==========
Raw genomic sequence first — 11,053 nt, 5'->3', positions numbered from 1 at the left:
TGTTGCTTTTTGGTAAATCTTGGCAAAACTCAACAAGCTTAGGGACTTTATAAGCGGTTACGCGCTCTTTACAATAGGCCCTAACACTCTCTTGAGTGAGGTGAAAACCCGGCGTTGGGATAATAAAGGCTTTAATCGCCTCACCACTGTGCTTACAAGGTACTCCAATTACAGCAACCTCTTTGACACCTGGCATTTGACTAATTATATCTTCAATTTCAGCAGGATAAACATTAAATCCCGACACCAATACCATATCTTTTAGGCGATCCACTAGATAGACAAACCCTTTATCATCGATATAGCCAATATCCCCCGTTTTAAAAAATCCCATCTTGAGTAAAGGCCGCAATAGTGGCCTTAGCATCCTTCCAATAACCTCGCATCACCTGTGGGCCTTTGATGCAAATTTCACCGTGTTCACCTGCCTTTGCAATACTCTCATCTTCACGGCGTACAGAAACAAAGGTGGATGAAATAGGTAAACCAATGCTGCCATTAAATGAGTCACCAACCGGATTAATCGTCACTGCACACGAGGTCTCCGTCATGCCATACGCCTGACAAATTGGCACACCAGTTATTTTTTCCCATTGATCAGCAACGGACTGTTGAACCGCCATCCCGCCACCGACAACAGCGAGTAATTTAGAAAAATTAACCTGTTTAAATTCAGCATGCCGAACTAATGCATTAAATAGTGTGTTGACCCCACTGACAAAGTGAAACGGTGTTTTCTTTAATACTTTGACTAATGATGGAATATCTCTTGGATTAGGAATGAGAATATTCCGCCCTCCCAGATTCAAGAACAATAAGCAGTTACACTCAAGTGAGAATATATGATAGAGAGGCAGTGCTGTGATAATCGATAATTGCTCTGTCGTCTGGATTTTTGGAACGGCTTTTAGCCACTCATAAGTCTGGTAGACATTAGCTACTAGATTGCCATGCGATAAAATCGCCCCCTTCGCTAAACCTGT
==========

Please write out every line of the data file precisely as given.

Raw genomic sequence first — 11,053 nt, 5'->3', positions numbered from 1 at the left:
TGTTGCTTTTTGGTAAATCTTGGCAAAACTCAACAAGCTTAGGGACTTTATAAGCGGTTACGCGCTCTTTACAATAGGCCCTAACACTCTCTTGAGTGAGGTGAAAACCCGGCGTTGGGATAATAAAGGCTTTAATCGCCTCACCACTGTGCTTACAAGGTACTCCAATTACAGCAACCTCTTTGACACCTGGCATTTGACTAATTATATCTTCAATTTCAGCAGGATAAACATTAAATCCCGACACCAATACCATATCTTTTAGGCGATCCACTAGATAGACAAACCCTTTATCATCGATATAGCCAATATCCCCCGTTTTAAAAAATCCCATCTTGAGTAAAGGCCGCAATAGTGGCCTTAGCATCCTTCCAATAACCTCGCATCACCTGTGGGCCTTTGATGCAAATTTCACCGTGTTCACCTGCCTTTGCAATACTCTCATCTTCACGGCGTACAGAAACAAAGGTGGATGAAATAGGTAAACCAATGCTGCCATTAAATGAGTCACCAACCGGATTAATCGTCACTGCACACGAGGTCTCCGTCATGCCATACGCCTGACAAATTGGCACACCAGTTATTTTTTCCCATTGATCAGCAACGGACTGTTGAACCGCCATCCCGCCACCGACAACAGCGAGTAATTTAGAAAAATTAACCTGTTTAAATTCAGCATGCCGAACTAATGCATTAAATAGTGTGTTGACCCCACTGACAAAGTGAAACGGTGTTTTCTTTAATACTTTGACTAATGATGGAATATCTCTTGGATTAGGAATGAGAATATTCCGCCCTCCCAGATTCAAGAACAATAAGCAGTTACACTCAAGTGAGAATATATGATAGAGAGGCAGTGCTGTGATAATCGATAATTGCTCTGTCGTCTGGATTTTTGGAACGGCTTTTAGCCACTCATAAGTCTGGTAGACATTAGCTACTAGATTGCCATGCGATAAAATCGCCCCCTTCGCTAAACCTGT